The former Cardiff Rugby player who has his sights on the NFL
A Welshman from Bridgend who is one of American College Football’s shining talents, has his sights on fulfilling his dream of playing in the NFL.
S4C cameras have been following 23-year-old Evan Williams as he plays his final season of All-American Football for Missouri Western State University.
Evan then plans to go on to apply for a spot in the NFL league – the pinnacle of American football.
The Big Kick series will be available to stream on all S4C digital platforms including S4C Clic and BBC iPlayer from 6 February and will be broadcast on S4C at 22.00 on 8 February.
Wales star Louis Rees-Zammit recently announced that he was leaving rugby to pursue his dream of playing in the NFL.
Every year, over a million young people in the USA compete in High School American football.
Only 6% manage to reach the collegiate level, and less than 1% of those reach the NFL.
The programme shows Evan’s personal struggle and sacrifice as he seeks to succeed in one of the world’s most competitive and popular sports.
As a teenager, Evan played rugby for Cardiff Blues:
“When I was 16, the Blues dropped me from the development squad because I was ‘too small’, so I had to look for new opportunities”.
He moved to the USA to pursue a rugby scholarship, but was soon invited to take part in American football trials with Missouri Western State, the former home of some of the NFL’s biggest stars.
Unlike collegiate sports in the United Kingdom, US College Football is huge, with an average of 40,000 attending the games, and the players well-known all over the country.
“On a mission”
Evans says: “College football is much bigger than professional rugby back home”.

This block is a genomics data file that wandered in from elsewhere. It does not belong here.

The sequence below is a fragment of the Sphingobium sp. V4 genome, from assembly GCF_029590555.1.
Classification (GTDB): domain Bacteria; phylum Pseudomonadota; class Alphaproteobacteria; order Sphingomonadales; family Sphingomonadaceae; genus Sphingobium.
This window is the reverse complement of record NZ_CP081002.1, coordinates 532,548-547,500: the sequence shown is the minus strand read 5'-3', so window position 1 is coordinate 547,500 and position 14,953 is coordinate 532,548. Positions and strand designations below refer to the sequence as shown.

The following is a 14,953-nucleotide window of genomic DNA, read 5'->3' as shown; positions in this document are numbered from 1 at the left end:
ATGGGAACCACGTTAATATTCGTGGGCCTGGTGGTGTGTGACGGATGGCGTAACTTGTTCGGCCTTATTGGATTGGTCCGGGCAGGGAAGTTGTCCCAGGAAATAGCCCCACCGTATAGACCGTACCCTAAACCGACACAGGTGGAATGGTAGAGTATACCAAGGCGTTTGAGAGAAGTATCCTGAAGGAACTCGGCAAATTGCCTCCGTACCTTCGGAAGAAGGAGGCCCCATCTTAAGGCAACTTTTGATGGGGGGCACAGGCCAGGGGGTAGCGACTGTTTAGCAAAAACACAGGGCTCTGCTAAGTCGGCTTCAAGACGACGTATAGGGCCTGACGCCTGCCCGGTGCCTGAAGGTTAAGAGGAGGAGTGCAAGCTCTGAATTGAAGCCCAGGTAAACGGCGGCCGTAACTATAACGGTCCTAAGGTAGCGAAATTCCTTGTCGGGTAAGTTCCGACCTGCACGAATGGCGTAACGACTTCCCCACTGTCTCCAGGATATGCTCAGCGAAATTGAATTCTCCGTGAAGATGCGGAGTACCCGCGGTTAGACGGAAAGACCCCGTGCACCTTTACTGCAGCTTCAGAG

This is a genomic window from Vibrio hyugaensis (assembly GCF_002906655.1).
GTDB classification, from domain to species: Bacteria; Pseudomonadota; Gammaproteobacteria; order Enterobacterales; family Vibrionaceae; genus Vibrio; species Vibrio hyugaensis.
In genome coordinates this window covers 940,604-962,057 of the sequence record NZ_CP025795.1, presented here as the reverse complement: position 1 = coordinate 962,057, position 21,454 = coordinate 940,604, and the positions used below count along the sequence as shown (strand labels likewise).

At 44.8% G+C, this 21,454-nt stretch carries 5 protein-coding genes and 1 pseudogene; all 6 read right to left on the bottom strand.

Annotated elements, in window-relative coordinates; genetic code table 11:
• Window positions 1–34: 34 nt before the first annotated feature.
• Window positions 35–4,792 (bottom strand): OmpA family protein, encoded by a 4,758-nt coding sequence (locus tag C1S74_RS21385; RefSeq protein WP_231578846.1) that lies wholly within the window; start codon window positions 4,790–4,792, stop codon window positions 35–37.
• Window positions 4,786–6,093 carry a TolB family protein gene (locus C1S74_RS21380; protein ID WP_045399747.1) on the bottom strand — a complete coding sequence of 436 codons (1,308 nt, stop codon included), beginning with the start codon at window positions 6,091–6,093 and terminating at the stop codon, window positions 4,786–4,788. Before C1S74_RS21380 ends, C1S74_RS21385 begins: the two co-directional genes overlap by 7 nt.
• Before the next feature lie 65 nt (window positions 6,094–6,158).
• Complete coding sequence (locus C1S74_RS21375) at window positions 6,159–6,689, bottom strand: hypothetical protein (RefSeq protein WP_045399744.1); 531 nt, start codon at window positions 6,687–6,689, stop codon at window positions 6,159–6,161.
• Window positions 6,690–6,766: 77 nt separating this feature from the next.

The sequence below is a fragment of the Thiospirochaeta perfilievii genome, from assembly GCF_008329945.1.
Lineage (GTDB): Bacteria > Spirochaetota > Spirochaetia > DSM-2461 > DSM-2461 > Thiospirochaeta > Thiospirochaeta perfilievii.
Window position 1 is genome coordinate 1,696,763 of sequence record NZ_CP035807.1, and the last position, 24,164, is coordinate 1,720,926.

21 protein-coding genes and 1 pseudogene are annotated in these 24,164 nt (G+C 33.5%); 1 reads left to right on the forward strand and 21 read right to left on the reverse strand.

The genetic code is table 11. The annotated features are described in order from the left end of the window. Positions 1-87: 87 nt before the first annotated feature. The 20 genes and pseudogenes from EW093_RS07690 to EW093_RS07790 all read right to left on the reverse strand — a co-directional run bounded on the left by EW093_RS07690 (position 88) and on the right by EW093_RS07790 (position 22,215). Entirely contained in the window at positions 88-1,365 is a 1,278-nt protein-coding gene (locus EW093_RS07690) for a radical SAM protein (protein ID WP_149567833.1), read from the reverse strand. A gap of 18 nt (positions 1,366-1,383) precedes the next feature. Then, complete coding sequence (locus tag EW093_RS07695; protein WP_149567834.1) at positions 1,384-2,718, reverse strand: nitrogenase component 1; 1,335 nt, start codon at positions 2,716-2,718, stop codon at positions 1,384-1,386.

“For example the changing rooms make the Welsh Rugby Union’s changing rooms look small, the gyms we have are enormous and are updated with the latest technology – we have iPads on every rack, different coaches to help us, and we have an indoor facility so we can train whenever we need.
“The celling is high enough to practice kicking, so there’s all this really expensive stuff, but of course it’s justified with how big the sport is out here. I’ve been able to experience all that through kicking basically.
“I’d be lying if I said I was sad that I’d never made it in rugby, because it was my dream to play for Wales. When I was told I was too small, that was probably the most heart breaking experience I had in my sports journey, and that’s when I had to figure out what my new path would be. That’s when America came into the picture.
“I’ve been on a mission to improve myself ever since. I didn’t like being told that I was too small or not going to make it, so I was really committed to this idea of being the best I could in this sport.
“I still keep up with Welsh rugby, and I always plan to – it’s done so much for me, I will never forget where I’ve come from. My Welsh rugby roots are strong.
“I’m hoping that my story can inspire young athletes to keep going, even if the world around you tells you you shouldn’t, because that really is the essence of my experience. If my younger self could see me now, I think he’d be very very proud. I’d like that to be the message that this documentary conveys, to encourage kids to chase their dreams – to inspire greatness.”
Y Gic Fawr: On S4C’s digital platforms: Tuesday 6 February
On S4C: Thursday 8 February 22.00
Support our Nation today
For the price of a cup of coffee a month you can help us create an independent, not-for-profit, national news service for the people of Wales, by the people of Wales.